There are a few thousand differences between Vaticanus and Sinaiticus. This is a point that MT advocates think helps their cause. Actually, it hurts them. Here's why: (a) Westcott and Hort noticed those differences, too, and argued that precisely because of so many differences the common ancestor between B and Aleph must be at least ten generations back. They felt, with good reason, that the common ancestor came from deep within the second century. Consequently, when the two MSS agree, their combined testimony should normally be regarded as quite ancient.
Majority Text advocates like to tout how much Byzantine MSS agree with each other. Yet, they also want to claim that each Byzantine MS is an independent witness to the text. They can't have it both ways. The high level of agreement shows that there has been extensive editing of the Byzantine MSS. Indeed, we have fairly firm evidence of such activity in the 9th and 11th century, for after both eras the Byzantine MSS grew in their conformity to one another. This is unheard of except when conscious editing takes place. Further, some MT advocates want to claim that Aleph and B were copied in the same scriptorium and that they have a common ancestor that is not much earlier than either one of them. How can they claim this while simultaneously noting the many disagreements between these two MSS?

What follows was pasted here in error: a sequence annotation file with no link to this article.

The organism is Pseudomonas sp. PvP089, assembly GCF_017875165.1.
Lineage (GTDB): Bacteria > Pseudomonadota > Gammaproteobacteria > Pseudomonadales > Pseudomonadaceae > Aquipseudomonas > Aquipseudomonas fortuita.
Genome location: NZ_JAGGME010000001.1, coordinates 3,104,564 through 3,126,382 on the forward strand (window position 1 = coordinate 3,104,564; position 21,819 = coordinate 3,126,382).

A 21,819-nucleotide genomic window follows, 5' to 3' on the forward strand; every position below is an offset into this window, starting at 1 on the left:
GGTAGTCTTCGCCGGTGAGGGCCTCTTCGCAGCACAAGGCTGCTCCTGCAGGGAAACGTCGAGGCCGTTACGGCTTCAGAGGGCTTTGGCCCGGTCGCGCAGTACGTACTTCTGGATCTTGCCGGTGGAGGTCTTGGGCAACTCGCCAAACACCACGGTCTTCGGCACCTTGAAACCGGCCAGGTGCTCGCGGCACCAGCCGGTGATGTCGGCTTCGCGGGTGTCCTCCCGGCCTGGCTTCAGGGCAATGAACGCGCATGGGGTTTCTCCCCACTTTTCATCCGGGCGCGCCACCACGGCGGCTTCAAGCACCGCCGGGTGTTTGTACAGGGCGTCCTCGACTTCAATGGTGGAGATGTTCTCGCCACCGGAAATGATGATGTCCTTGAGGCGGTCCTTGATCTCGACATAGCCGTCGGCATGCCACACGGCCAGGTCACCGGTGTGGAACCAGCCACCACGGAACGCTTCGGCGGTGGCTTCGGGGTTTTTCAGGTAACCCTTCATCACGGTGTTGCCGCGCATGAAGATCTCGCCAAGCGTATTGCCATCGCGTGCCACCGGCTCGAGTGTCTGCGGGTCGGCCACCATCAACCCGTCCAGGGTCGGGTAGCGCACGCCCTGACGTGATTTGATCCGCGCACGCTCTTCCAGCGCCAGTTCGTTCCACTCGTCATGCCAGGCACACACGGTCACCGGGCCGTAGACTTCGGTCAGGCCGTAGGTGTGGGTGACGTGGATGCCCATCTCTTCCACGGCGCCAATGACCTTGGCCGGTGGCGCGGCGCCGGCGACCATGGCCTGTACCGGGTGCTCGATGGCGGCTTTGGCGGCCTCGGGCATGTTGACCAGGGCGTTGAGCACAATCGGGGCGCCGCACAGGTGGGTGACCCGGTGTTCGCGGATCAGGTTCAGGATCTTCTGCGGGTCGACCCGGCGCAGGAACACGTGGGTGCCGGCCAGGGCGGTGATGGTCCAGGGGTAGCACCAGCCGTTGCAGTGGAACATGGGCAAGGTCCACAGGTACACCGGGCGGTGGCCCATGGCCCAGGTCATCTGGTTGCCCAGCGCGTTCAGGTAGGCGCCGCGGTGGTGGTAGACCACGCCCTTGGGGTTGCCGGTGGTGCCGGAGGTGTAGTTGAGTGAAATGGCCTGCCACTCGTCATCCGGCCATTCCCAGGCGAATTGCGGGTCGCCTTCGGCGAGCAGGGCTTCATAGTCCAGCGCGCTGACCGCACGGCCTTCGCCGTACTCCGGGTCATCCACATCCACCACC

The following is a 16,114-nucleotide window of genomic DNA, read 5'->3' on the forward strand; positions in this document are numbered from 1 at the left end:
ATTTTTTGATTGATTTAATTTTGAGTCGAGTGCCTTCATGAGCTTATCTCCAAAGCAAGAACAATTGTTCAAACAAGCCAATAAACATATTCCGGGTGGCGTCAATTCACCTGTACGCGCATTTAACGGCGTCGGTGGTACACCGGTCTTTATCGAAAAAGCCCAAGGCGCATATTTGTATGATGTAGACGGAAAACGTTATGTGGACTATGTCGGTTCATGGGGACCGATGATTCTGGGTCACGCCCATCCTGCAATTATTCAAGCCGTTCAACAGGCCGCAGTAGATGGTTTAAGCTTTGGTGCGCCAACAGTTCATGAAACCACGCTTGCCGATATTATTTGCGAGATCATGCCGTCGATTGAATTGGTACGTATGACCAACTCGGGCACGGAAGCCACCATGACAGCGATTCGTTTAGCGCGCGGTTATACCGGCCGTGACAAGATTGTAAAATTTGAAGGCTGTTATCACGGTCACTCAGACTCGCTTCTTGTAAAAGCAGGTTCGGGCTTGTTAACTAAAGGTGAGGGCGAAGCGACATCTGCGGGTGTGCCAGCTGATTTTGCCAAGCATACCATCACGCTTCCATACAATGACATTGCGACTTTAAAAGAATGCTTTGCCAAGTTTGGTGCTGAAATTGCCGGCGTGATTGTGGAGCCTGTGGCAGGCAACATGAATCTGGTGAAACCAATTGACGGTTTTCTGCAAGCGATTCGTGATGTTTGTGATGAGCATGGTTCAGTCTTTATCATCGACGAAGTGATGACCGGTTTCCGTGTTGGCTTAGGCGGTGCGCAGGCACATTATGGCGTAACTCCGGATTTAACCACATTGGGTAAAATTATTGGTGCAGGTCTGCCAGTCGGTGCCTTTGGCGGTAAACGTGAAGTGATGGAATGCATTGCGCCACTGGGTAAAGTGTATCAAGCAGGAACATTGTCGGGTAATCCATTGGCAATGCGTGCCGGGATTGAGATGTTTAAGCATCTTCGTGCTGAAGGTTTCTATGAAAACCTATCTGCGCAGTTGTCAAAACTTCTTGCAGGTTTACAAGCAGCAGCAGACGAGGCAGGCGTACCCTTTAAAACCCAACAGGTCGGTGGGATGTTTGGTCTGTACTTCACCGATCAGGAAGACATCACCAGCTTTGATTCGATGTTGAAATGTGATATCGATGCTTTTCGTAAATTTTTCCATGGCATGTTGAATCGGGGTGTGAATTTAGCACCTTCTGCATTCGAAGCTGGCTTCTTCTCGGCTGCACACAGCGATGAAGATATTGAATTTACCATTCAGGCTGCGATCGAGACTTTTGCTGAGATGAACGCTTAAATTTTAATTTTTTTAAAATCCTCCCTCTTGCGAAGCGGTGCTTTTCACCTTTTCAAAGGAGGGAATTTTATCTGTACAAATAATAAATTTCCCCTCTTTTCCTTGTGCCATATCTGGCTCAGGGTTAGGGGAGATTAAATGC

We do have an example of two MSS that copied either from the same archetype or were at most one generation removed: Codices F and G in the Pauline corpus. I have examined both MSS in the flesh, and collated large portions of both of them. They are ninth century documents, whose ancestor can hardly be any earlier than 8th century. The patterns of agreement and disagreement are completely unlike what you have with Aleph and B. I would concur with Westcott and Hort that the common ancestor between these two MSS must be at least ten generations back. I hope this point is clear.